Thursday, December 16, 2010


Recently Gibraltar’s chief minister, Peter Caruana, made two statements relating to talks with Spain and the future status of the Rock. The first was to law students in Algeciras where he mentioned that in 2004, before the fall of the Aznar government, he had been close to an accord for bi-lateral talks with the Partido Popular in Spain. The second and more recent statement was on the Andorra option in Sevilla.
Now it is the latter which has dominated the headlines and political comment ever since. I believe Caruana has every right to consider what an Andorra option could deliver for Gibraltar in the future. Where I would take issue with him is that the first time Gibraltarians heard about it was via the media because he’d spoken to an audience in Spain rather than his fellow countrymen. Also as it was the chief minister who raised that option many would consider he was speaking on behalf of the Rock. He wasn’t but it didn’t stop some Spanish politicians from saying the door should not be closed on such a solution. The problem here is of course that whether the door is open or shut it is not acceptable to the vast majority of Gibraltarians.
What I find more interesting though is the first of the chief minister’s statements on his accord with the PP. My reasoning is simple for whilst the Andorra option is a snowball that can happily exist in the Pyrenees it wouldn’t stand a snowball’s chance in hell in the Med bathed Rock. However it would only be a fool who would write off Caruana’s chances of re-election next year and hence he could well be talking to a PP government again in Madrid in 2012.
Let us go back to November 2002 when the chief minister held a referendum to reject proposals by the British and Spanish governments for power sharing. After the referendum relations with London and Madrid were at an all time low. Yet Caruana insists his Government came very close to establishing a process of bilateral discussions with a PP government going so far as setting out an agenda, dates and agreeing a European city to meet in, before Aznar’s administration collapsed.
Given the referendum was held in November 2002 and the Spanish general election was in March 2004 these talks must have been held in the 14 or so months between Gibraltarians delivering a black eye to Madrid and the elections. Also as far as I am aware the people of Gibraltar were never told of any such talks and nor has the chief minister offered any explanation since.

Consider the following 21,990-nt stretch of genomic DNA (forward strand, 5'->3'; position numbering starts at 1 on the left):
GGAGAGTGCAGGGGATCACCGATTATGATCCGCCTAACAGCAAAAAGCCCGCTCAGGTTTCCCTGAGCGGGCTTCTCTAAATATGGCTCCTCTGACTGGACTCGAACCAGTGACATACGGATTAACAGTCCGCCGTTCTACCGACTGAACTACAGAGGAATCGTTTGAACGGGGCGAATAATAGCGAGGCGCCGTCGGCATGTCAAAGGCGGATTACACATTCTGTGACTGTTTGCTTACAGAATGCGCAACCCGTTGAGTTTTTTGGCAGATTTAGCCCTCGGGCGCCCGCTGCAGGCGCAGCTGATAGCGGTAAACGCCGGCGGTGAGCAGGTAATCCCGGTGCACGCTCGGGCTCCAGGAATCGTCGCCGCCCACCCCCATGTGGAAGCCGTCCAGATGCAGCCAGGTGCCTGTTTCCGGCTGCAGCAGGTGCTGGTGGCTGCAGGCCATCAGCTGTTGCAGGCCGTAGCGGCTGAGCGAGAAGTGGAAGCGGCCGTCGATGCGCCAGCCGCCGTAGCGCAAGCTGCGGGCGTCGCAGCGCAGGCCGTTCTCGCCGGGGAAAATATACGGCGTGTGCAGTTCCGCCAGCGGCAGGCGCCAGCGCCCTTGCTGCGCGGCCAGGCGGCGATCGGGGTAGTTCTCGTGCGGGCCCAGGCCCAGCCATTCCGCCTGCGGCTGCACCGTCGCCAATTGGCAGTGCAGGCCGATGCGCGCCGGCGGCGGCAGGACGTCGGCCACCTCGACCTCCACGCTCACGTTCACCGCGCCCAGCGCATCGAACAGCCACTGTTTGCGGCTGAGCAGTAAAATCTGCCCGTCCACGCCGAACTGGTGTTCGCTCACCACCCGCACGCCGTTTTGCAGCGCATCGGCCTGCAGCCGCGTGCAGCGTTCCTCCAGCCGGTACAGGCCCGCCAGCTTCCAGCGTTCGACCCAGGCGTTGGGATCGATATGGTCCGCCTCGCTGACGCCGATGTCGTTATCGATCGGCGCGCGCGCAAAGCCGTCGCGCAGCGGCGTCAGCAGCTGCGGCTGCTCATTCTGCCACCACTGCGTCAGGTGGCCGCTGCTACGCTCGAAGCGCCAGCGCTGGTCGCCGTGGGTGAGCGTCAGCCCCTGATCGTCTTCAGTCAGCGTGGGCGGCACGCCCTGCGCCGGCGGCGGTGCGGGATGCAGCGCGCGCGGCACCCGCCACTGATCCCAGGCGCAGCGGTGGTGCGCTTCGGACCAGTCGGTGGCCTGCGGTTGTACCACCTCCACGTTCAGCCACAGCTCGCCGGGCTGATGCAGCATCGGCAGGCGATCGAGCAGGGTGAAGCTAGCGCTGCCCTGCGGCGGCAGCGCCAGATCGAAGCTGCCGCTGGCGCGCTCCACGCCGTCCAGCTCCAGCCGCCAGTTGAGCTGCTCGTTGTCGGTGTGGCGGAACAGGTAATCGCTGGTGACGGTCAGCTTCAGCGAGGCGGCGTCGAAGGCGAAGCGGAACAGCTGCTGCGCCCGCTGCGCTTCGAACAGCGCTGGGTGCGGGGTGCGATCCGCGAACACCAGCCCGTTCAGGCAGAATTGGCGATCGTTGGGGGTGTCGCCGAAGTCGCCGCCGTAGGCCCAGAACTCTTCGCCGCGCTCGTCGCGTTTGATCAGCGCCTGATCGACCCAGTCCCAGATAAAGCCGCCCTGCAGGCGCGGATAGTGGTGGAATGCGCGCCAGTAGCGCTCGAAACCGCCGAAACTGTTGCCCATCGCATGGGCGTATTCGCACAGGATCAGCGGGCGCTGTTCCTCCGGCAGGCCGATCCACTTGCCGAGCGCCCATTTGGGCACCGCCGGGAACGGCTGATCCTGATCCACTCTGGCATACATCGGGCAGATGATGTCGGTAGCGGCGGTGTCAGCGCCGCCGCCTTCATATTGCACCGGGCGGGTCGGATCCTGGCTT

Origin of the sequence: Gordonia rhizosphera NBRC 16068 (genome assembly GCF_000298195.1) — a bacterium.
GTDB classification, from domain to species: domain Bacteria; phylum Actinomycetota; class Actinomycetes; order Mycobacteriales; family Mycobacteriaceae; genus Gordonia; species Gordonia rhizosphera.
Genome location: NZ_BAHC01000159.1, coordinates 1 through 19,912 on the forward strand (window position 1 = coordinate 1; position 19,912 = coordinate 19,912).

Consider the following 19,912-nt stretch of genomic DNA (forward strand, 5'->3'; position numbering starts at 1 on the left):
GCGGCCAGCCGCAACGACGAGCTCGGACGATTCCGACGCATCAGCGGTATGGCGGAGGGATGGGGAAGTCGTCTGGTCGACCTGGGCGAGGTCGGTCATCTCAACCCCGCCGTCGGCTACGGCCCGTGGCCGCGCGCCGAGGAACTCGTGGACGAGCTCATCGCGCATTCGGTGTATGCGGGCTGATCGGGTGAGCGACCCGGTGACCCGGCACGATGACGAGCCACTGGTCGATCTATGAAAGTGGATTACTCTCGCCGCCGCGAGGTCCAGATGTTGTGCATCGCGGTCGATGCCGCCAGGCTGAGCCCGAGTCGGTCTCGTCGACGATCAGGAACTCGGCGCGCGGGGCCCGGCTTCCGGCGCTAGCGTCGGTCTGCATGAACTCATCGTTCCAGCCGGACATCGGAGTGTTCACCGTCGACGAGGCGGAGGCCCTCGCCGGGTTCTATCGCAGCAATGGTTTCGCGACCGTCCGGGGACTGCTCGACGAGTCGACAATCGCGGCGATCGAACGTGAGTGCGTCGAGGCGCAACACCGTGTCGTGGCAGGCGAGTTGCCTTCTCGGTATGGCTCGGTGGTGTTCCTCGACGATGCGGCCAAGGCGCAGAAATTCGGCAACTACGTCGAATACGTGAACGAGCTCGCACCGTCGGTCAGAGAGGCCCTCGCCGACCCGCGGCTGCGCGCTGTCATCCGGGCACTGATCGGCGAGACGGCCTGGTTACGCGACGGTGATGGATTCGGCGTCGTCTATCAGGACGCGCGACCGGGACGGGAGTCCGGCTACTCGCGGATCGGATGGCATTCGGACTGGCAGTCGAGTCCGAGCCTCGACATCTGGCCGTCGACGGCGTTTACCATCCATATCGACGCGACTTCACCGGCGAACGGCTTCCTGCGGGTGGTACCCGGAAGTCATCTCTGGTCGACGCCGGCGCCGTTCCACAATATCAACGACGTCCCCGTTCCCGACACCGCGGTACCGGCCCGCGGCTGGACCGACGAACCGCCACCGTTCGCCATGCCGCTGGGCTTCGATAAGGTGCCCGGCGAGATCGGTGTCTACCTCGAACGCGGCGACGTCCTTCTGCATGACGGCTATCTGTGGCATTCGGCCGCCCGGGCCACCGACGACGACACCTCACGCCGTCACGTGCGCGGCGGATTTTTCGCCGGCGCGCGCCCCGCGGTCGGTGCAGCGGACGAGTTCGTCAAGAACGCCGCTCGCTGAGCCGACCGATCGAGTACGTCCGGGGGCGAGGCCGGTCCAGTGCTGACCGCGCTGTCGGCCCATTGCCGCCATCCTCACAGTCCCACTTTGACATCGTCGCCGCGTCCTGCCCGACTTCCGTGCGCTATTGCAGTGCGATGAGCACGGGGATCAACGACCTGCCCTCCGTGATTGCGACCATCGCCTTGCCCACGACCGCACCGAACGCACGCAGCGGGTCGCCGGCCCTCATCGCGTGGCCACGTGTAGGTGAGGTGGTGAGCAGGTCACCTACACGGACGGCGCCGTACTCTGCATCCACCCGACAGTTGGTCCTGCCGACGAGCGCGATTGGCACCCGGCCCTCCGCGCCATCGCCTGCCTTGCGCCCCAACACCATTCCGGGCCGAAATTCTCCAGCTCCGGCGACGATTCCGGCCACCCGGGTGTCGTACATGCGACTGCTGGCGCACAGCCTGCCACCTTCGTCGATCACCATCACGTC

Now the British Foreign Secretary who tried to force through the joint sovereignty agreement for his lord and master Tony Blair was Jack Straw. So I asked him what he knew of the chief minister’s PP accord, surely London had been kept informed. His office told me that “it was eight years ago” and so presumably he couldn’t remember. Given the circumstances involving British – Gibraltarian – Spanish relations at that time you might find it surprising that the British Foreign Secretary cannot remember if Caruana was about to sign an accord with the government in Madrid. Yet let us not forget that Jack Straw is also the man who shook Robert Mugabe’s hand by mistake at the UN so all things are possible.
So I spoke to a contact in Madrid who walks the corridors of power and who has access to the foreign ministry. He told me: “I know of the declarations of Caruana but I cannot confirm or deny whether they are true. I do not think there is any document proving it.”
Curious because the discussions were with the Spanish government of the day and not the Partido Popular as a party so ministerial records should exist about any such talks – especially as the outcome was so far advanced. It also sounds to me as somebody has been searching the files in Madrid to find out - hence the comment “I do not think there is any document proving it.”
I am sure the talks took place. I am sure an accord was reached. Given that the chief minister and the PP’s Mariano Rajoy could be talking again soon about Gibraltar it would be interesting to know what was discussed then – as it may tell us what is on the table in the future.